When I finally get a weekend off, I relish the opportunity to be in my own bed, sleeping in and enjoying the laziness most people take for granted. I open my eyes, and the sun shines radiantly, though there are still flurries coming down off and on. Yesterday was a downright snowy December day, and it felt weird to be in town while there was probably some great skiing to be had in the hills. But, on this Saturday, when the ground is blanketed with white, I have absolutely nothing planned for the day and no idea where I’m going or what I will do. I’m in a funk, probably because once I get into the groove of hard training; it’s hard to take a day off. I feel like I’m losing my fitness and my edge, although realistically I know they don’t simply disappear overnight. I also haven’t had any great conversations with Brian, although we’re still writing daily.

I roll out of bed, head to the shower, and get ready for the day. While I’m rinsing my hair, I come up with a plan. I’ll head to the showroom where I know Jake will be working on his car, getting ready to put it on a trailer to head to South Carolina for next week’s race.

With winter fully set in, it seems like forever since I’ve spent quality time with Jake as sounding board, confidant, fellow speed demon. Ever since I found out he was happily married and I would never be Mrs. Jake, he’s turned into a pick-me-up, taking his role seriously. He always tries to make me feel better in moments like this when all I want to do is sit around and sulk.

As I push my chair across the linoleum floor of the showroom where we all keep our cars indoors during the winter, I spy Jake under the hood tinkering. I roll up to him in silence and manage a very slight “Hey.” I’m so quiet, partly because I don’t want to scare the crap out of him and partly because I don’t have the energy to be any more exuberant.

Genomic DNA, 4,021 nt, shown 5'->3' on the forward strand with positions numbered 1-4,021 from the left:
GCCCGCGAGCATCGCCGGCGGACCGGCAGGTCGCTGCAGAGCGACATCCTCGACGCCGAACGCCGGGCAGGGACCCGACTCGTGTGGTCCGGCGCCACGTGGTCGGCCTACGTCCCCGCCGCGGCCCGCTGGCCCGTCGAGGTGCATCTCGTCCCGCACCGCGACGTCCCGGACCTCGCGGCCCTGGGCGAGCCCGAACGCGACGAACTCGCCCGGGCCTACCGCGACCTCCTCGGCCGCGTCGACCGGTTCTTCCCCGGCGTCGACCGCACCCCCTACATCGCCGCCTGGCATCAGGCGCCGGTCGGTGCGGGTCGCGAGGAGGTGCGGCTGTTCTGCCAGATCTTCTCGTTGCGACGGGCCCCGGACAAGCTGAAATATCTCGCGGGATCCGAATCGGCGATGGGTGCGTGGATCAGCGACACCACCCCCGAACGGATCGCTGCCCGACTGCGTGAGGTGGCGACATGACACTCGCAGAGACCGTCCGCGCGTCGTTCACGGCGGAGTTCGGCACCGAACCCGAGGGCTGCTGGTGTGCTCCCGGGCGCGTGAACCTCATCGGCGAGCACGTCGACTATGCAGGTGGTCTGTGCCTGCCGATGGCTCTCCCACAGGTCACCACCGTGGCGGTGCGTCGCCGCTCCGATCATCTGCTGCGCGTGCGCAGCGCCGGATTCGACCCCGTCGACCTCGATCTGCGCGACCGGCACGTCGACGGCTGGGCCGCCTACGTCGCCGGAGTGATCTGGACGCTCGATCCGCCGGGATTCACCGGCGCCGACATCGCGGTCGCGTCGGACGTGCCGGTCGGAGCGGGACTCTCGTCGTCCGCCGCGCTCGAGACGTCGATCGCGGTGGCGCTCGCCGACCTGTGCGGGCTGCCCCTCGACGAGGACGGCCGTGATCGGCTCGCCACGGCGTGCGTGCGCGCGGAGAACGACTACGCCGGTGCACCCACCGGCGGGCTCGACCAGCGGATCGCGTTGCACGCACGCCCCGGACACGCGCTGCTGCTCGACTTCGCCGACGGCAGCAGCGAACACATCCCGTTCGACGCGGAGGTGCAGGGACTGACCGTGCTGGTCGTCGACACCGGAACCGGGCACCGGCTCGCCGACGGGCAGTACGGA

“Hey, Rainey, how ya doing?” Jake turns his head to look at me while still ducked under the hood.

I don’t say anything, only look at him with pathetic puppy dog eyes until he catches on that things in my world aren’t quite right. He stops what he’s doing, wipes off his hands with the nearest cloth, and comes over to me, getting down on one knee, so he is at my level. For a moment, I envision this gesture as the tender scene of a marriage proposal, but I know better. Jake is being polite. Getting down on my level to talk rather than standing tall and talking down to me. This is one thing I love about him. He thinks about these etiquette details, and I appreciate it.

“Jake, am I doomed to live my life alone? Why can’t I get myself to call Brian, ask him out to lunch, and meet him in person? Why am I so scared?

“We both know you’re in serious like with Brian. You have to be willing to let go. Let yourself feel and take a chance. Even if it doesn’t work out, it’s giving it a shot that counts. He might not be the one for you. That is a definite possibility, and there is a chance you’ll lose him, but that’s part of life. You can lose anything, on any day. You know that. You can lose your ability to walk, lose your family, or lose this relationship you have been building online. But that doesn’t mean you should live holding your breath, waiting for the worst. Why not go into this with hope instead of dread?”

“Because I want to be realistic.”

He stops talking long enough to stand up and retrieve his soda from the roof of the car and then returns to his position in front of me. I begin to get uncomfortable since I know what’s coming. It’s me. I know it’s me, getting in my own way.

“Rainey, you know what I believe? If you always go into situations expecting the worst, often that’s what you’ll get. I know you’ve learned this a million times as a skier and as a driver. When you’re on the ski hill or the track, and you feel outclassed and believe you’ll never win, you won’t. You don’t stand a chance. You have to have some amount of confidence and faith that things will work out the way they are supposed to. And it might not be with Brian. He’s the first guy you’ve dated … if I can use that term … though you haven’t actually even met him yet. Maybe it’ll be the next guy who is the right one. Or the one after that. You realize that Amber is not the first woman I’ve dated, right? Don’t tell her that,” he says as he winks at me.

Amber, Jake, and I are all keenly aware that Jake is a hot commodity, and that he’s had women throw themselves at him over the course of his thirty-three years.

Then he launches into the lecture that I know I need.